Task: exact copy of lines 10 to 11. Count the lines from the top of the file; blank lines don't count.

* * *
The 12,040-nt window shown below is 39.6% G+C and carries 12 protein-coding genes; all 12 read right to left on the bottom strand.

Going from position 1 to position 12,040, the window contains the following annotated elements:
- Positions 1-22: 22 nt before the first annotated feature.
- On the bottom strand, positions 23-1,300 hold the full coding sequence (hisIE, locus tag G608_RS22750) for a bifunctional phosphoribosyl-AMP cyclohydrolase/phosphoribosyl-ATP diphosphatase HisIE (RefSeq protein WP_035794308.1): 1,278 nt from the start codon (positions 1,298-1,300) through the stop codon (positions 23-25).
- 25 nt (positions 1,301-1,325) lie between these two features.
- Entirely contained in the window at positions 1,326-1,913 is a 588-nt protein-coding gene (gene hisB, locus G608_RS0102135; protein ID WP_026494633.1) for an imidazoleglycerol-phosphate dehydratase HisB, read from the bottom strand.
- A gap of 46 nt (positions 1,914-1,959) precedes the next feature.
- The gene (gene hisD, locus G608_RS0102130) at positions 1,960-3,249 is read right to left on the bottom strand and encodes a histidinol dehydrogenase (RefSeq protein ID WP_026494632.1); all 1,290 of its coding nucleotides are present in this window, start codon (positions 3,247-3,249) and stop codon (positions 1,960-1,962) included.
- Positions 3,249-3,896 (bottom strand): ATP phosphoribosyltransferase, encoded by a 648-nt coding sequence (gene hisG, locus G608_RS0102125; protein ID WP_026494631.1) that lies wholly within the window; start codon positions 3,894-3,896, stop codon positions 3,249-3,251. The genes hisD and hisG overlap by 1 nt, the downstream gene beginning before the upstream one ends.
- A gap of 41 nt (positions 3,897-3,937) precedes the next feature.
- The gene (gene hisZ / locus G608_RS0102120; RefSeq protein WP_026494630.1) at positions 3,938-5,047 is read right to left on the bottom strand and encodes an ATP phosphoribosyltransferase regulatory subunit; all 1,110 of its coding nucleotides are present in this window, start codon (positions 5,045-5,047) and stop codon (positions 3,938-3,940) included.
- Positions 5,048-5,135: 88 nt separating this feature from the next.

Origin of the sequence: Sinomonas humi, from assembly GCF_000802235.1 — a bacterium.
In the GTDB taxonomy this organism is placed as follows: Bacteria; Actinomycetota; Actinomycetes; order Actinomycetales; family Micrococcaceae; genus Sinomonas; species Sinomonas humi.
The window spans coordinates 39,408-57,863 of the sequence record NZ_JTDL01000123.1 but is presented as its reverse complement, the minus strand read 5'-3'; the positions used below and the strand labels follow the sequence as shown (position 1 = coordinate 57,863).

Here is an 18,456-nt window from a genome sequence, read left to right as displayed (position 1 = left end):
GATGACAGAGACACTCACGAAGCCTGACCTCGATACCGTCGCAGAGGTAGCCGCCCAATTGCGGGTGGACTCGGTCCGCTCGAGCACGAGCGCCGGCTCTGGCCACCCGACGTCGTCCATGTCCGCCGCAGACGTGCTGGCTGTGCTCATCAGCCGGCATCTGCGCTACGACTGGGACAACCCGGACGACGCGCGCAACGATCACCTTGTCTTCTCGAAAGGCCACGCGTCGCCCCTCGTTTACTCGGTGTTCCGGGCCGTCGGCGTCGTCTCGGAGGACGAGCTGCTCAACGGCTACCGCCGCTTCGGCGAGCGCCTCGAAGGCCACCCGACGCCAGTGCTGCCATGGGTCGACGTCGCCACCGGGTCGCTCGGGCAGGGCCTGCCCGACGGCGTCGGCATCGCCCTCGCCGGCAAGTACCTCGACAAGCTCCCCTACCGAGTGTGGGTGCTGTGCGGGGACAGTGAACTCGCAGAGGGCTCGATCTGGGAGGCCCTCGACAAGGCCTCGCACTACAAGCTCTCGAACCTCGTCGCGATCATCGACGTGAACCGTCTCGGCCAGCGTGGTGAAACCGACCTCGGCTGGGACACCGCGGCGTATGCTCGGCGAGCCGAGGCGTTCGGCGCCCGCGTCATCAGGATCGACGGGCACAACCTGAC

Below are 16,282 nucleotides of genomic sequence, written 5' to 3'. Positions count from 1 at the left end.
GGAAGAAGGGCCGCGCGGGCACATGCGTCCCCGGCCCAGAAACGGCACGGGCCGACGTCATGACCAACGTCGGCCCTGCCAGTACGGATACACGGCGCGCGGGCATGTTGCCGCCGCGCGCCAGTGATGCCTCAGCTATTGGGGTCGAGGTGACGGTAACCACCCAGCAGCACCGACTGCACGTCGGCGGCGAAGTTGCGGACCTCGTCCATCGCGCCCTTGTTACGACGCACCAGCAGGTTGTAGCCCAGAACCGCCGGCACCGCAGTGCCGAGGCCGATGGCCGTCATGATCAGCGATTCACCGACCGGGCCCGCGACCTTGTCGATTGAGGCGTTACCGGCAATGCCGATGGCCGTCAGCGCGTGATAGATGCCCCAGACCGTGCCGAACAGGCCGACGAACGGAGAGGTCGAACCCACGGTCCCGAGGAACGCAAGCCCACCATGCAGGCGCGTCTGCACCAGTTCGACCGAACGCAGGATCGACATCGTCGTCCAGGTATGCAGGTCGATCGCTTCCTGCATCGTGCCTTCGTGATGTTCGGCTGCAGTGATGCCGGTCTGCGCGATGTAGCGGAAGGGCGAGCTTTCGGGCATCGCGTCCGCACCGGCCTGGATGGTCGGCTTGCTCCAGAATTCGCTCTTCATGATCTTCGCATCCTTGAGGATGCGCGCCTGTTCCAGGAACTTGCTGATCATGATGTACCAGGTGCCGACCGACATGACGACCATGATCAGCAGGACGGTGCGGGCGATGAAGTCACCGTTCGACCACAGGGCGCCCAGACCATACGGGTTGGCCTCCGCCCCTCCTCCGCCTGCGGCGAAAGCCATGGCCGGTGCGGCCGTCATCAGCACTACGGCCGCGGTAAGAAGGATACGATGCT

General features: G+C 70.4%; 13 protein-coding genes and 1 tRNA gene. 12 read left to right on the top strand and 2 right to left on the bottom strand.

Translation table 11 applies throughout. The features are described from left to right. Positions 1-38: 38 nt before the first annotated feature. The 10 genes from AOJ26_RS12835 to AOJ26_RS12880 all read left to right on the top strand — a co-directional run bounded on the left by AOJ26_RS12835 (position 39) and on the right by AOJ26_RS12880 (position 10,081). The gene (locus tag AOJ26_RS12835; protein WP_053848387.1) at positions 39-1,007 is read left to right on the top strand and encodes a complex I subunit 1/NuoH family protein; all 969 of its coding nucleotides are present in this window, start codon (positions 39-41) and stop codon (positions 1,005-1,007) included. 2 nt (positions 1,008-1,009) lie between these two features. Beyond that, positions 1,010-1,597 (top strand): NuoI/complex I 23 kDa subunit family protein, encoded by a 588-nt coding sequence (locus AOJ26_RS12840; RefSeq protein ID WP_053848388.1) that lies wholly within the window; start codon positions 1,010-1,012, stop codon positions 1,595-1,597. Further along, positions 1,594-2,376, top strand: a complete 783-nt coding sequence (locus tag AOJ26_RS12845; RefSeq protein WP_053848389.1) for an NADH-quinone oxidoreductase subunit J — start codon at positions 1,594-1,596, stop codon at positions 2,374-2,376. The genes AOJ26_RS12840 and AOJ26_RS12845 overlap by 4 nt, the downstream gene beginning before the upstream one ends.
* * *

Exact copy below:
- A gap of 41 nt (positions 3,897-3,937) precedes the next feature.
- The gene (gene hisZ / locus G608_RS0102120; RefSeq protein WP_026494630.1) at positions 3,938-5,047 is read right to left on the bottom strand and encodes an ATP phosphoribosyltransferase regulatory subunit; all 1,110 of its coding nucleotides are present in this window, start codon (positions 5,045-5,047) and stop codon (positions 3,938-3,940) included.